Groundhog Day (PG)
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So, this came out in 1993. I'm sure I saw it sometime in the 90s, and I probably watched it more than once, though it's hard to be sure (if you know what I mean). I know I always liked it, but then I didn't see it again for quite a few years. I finally got it on DVD in 2017, and watched it on Groundhog Day, which is when I'm writing this review. Um... before watching it this time, I kind of thought I might rate it one heart, though a little ways into the film, I thought more likely four smileys. By the end, I was thinking one and a half hearts, and then I watched some bonus features, and finally decided on two hearts. The thing is, the movie is kind of a roller coaster. It's kind of got an existential thing going on, that sort of describes the human condition more than you expect, more than maybe the movie even has a right to claim. I don't know. It's sort of a comedy, but also there's some very real drama, and darkness. And ultimately, growth.
There's a weather man at a local TV station in Pittsburgh, Phil Connors, who's obviously cynical and world-weary, but also funny. You can tell his life isn't really going as well as he'd hoped, so you can understand his cynicism, but at the same time, he's obviously more of a jerk than he really needs to be. And this is starkly contrasted by his new producer, Rita (Andie MacDowell), who's very positive. And to a lesser extent by his cameraman, Larry (Chris Elliott), who I would say falls somewhere in between Phil and Rita (but closer to Rita) on the cynicism scale. Anyway, Phil, Rita, and Larry have to go to Punxsutawney to cover the annual Groundhog Day ceremony. (This will be the fourth time for Phil... and incidentally, I didn't remember from my previous viewings of the movie that his name was Phil, the same as the groundhog.) Of course, Phil isn't thrilled about this assignment, because, well, I guess it's sort of symbolic of his career as a whole. It's beneath him, a puff piece, and maybe not a good omen for his hopes of being hired by a network. Meanwhile, Rita is much more enthusiastic about the story.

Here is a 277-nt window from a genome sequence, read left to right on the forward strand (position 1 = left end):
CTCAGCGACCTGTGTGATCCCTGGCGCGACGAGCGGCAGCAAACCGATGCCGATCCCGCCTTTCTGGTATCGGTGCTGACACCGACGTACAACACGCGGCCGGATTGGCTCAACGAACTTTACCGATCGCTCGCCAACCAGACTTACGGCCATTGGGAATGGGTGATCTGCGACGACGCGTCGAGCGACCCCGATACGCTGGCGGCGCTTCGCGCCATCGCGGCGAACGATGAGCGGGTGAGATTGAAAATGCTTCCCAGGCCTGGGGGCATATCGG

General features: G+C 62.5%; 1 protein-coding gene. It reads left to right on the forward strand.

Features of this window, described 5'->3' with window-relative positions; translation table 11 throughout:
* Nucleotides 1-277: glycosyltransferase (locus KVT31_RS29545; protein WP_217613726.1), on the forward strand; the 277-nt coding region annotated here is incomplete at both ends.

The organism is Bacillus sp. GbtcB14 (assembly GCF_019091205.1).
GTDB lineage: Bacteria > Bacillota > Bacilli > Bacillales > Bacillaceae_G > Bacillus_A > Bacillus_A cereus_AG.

Well, the three of them arrive in town the day before Groundhog Day. And the next morning, Phil gets up, interacts with a few people (most notably an insurance salesman named Ned Ryerson, played by Stephen Tobolowsky), before arriving at the ceremony. He does a reasonably competent job of covering it, I'd say, and then he leaves. He's eager to get out of town, but a blizzard (which he'd predicted would pass the town by) makes that impossible. So he goes back to his B&B, and the next morning, it's once again Groundhog Day. Things happen just the same as they had the first time around, which is naturally confusing and disturbing for him. And... I must say, there are things that happen that I didn't remember. Like Phil hanging out with a couple of guys he clearly didn't respect, but who lead him to realize that in his situation, he can do anything, because there are no consequences. And that leads to his tricking at least a couple of different women into one night stands, which I also didn't remember. (It's around this point that my estimation of the movie was temporarily reduced.) But eventually, he starts concentrating on trying (and failing) to trick Rita into a one night stand... and that part I did remember, and still made me like him even less. (See Stalking for Love.)